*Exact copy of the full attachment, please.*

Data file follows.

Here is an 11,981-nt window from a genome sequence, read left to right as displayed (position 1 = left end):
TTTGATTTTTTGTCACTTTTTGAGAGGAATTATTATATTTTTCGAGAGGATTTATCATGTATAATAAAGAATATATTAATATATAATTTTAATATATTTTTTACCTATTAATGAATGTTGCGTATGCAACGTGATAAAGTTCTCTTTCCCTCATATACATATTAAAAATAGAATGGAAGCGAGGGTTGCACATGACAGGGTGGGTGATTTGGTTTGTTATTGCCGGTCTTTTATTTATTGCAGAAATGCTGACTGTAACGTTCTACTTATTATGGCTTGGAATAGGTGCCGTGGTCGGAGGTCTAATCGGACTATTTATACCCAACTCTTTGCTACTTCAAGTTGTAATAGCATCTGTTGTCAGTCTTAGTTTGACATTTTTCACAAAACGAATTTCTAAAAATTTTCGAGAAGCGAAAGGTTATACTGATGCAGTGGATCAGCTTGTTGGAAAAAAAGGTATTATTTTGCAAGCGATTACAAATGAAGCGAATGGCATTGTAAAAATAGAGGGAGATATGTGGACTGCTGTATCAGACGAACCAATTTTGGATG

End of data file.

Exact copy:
Here is an 11,981-nt window from a genome sequence, read left to right as displayed (position 1 = left end):
TTTGATTTTTTGTCACTTTTTGAGAGGAATTATTATATTTTTCGAGAGGATTTATCATGTATAATAAAGAATATATTAATATATAATTTTAATATATTTTTTACCTATTAATGAATGTTGCGTATGCAACGTGATAAAGTTCTCTTTCCCTCATATACATATTAAAAATAGAATGGAAGCGAGGGTTGCACATGACAGGGTGGGTGATTTGGTTTGTTATTGCCGGTCTTTTATTTATTGCAGAAATGCTGACTGTAACGTTCTACTTATTATGGCTTGGAATAGGTGCCGTGGTCGGAGGTCTAATCGGACTATTTATACCCAACTCTTTGCTACTTCAAGTTGTAATAGCATCTGTTGTCAGTCTTAGTTTGACATTTTTCACAAAACGAATTTCTAAAAATTTTCGAGAAGCGAAAGGTTATACTGATGCAGTGGATCAGCTTGTTGGAAAAAAAGGTATTATTTTGCAAGCGATTACAAATGAAGCGAATGGCATTGTAAAAATAGAGGGAGATATGTGGACTGCTGTATCAGACGAACCAATTTTGGATG